(07-26-2014, 10:50 PM)wnorm Wrote:
(07-26-2014, 08:12 PM)robysue Wrote: Rather than increasing the max IPAP from 16 to 17, you may be better off either increasing the min EPAP OR increasing the min pressure support so that your beginning IPAP pressure is (much) closer to what you actually need for controlling your obstructive sleep apneas.
Thank-you for your response. My settings on the Resmed S9 were min 4, max 16, EPR 3, ramp 0,
As robysue suggests, it is usually best to only make one change at a time, gathering data (preferably for a couple weeks) between changes.
My suggestion would be to increase the Minimum EPAP setting first. I would suggest jumping it to 6, and, if that helped, later trying 7.
EPR in ResMed machines is a form of simple bi-level therapy (Pressure Support). Since EPR was 3, I would consider raising the Min Pressure Support to 1 or 2 or 3. (Later, after seeing how things are with a higher Min EPAP.) But keep in mind that raising Min PS may tend to reduce obstructive events at the expense of raising central events. If that turns out to be the case for you, I would suggest finding a happy compromise in the Min EPAP, Min PS and Max PS settings which minimizes the overall AHI but also takes into account (minimizes) how often long duration events are occurring, such as obstructive apneas lasting longer than 30 or 40 seconds, as shown in SleepyHead reports.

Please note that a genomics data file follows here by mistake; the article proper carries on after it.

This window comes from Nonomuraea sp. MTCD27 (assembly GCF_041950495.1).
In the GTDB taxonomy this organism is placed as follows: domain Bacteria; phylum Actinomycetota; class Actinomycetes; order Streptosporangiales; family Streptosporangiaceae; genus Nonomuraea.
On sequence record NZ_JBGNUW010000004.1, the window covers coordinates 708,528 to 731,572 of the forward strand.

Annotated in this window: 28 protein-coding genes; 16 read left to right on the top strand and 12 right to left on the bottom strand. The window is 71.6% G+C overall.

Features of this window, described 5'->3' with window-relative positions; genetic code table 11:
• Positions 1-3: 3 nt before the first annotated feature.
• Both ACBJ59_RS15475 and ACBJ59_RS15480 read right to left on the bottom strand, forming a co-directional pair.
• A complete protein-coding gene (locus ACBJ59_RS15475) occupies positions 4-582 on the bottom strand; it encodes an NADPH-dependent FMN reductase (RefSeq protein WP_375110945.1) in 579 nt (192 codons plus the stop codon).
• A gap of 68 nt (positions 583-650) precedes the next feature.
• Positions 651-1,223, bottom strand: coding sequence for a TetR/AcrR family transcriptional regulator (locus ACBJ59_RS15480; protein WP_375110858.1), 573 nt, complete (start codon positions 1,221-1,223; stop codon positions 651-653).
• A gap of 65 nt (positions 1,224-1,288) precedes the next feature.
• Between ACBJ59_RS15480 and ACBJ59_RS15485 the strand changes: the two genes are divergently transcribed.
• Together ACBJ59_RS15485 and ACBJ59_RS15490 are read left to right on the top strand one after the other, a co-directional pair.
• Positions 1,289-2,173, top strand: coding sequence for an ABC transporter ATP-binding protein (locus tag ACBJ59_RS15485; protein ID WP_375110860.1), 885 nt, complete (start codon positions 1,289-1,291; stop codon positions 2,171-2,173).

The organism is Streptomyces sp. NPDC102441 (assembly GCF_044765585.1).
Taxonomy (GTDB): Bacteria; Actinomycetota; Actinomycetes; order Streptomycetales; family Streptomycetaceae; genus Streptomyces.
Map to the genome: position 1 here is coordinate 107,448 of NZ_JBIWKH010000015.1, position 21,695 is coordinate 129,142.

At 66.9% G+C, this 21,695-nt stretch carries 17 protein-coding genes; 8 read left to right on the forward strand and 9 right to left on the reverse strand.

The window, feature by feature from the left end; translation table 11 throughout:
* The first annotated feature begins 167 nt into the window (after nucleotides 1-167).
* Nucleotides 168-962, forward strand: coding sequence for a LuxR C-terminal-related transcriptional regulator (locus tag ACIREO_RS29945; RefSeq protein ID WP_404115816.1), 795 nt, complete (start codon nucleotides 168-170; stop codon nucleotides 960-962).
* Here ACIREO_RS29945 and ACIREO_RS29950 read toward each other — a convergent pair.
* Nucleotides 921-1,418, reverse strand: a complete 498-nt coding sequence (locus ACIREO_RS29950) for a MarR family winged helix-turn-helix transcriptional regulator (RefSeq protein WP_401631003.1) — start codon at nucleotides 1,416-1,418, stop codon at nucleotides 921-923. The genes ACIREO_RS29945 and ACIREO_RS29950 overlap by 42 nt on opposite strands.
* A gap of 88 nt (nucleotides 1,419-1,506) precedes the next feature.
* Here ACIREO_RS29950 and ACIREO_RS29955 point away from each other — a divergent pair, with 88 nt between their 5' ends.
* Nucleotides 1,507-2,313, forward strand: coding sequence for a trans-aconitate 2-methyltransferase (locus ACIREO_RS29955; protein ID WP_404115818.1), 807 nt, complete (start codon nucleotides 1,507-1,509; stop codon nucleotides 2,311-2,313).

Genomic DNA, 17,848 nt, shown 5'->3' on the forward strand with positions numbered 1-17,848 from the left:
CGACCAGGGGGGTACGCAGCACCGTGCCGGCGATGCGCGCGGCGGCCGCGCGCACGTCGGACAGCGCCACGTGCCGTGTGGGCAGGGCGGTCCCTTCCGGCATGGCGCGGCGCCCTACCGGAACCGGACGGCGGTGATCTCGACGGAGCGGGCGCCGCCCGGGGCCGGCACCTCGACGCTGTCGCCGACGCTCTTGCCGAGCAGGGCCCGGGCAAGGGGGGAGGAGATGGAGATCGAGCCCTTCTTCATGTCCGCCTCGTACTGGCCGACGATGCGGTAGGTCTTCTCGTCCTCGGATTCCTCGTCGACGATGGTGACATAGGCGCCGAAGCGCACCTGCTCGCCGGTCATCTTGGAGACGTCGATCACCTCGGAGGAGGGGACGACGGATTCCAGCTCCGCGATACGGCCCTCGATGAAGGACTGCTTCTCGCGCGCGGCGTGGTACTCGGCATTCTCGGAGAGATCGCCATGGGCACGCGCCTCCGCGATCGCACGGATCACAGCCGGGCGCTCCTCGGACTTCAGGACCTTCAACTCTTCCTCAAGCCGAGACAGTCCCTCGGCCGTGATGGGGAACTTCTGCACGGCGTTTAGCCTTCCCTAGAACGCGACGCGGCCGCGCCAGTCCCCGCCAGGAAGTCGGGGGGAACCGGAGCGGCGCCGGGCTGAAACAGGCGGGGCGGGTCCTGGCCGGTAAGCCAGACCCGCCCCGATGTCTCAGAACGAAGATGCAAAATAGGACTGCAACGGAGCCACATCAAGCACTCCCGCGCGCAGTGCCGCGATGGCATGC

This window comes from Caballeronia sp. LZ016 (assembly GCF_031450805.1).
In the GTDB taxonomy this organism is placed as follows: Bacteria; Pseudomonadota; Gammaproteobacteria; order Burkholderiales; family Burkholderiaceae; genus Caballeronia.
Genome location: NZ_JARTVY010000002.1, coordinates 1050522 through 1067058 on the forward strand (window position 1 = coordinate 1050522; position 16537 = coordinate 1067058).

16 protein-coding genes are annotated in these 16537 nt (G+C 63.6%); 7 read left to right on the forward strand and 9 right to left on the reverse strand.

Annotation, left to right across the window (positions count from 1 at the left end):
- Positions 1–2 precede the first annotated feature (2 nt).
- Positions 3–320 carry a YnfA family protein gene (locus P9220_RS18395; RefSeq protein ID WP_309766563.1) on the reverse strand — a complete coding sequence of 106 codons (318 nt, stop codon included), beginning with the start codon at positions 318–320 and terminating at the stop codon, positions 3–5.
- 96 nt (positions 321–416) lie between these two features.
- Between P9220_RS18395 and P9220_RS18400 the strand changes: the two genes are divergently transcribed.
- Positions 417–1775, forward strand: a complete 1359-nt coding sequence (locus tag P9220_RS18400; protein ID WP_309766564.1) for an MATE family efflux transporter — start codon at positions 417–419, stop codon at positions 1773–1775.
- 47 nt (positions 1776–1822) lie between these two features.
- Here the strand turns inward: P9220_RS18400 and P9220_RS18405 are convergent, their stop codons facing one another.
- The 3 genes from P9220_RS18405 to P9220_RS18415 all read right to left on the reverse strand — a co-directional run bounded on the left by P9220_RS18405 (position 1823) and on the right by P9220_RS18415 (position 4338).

Raising Min EPAP would tend to reduce obstructive apneas and hypopneas, especially at the beginning of the night, before the BiPAP Auto has had time to slowly adjust itself to our pressure needs, or whenever we enter REM stage sleep or roll onto our back and our pressure needs increase.
Raising Min PS would likely feel more comfortable (since you have been used to EPR of 3) and would tend to reduce RERA (Respiration Effort Related Arrousal) events but may also increase central events. By the way, although some patients assume central apneas are somehow worse than obstructive apneas, in my opinion short central events are no more harmful/stressful (and perhaps are less harmful/stressful) than short obstructive events, so, in my opinion it is good to aim to lower the overall AHI without regard to how many are central versus obstructive.
Some general background info:
I think it is a common mistake that the bottom end of the pressure range is left at 4 cm H2O too long. Starting so low can often be helpful for first few days or weeks of CPAP therapy, until our chest muscles gain strength and we become accustomed to breathing against pressure, but I think many patients very quickly find it more comfortable and therapy is improved by having a higher starting pressure, such as 6 or higher. (A few PAPers prefer the minimum pressure to be close to their 90% or 95% pressure.)
In your case, the PRS1 auto-adjusting machines (including the BiPAP Auto) are much less aggressive (swift) in raising the EPAP pressure than ResMed auto-adjusting machines are. So every time we roll onto our back or enter REM stage sleep and our pressure needs increase, the ResMed machine would have responded more quickly.
But, on the other hand, the ResMed auto-adjusting machines treat the minimum pressure setting as a target which they are always slowly trying to return to, which the PRS1 models don't do. PRS1 tend to stay put once the pressure is high enough to adequately prevent obstructive events, but, again, PRS1 machines do not adjust as quickly when our pressure needs suddenly increase.
If feasible, to monitor how low your blood oxygen is dipping throughout the night, I suggest buying a recording wrist-mounted pulse Oximeter, such as are sold by Supplier 19. (Link to Supplier List is at top of all forum pages.)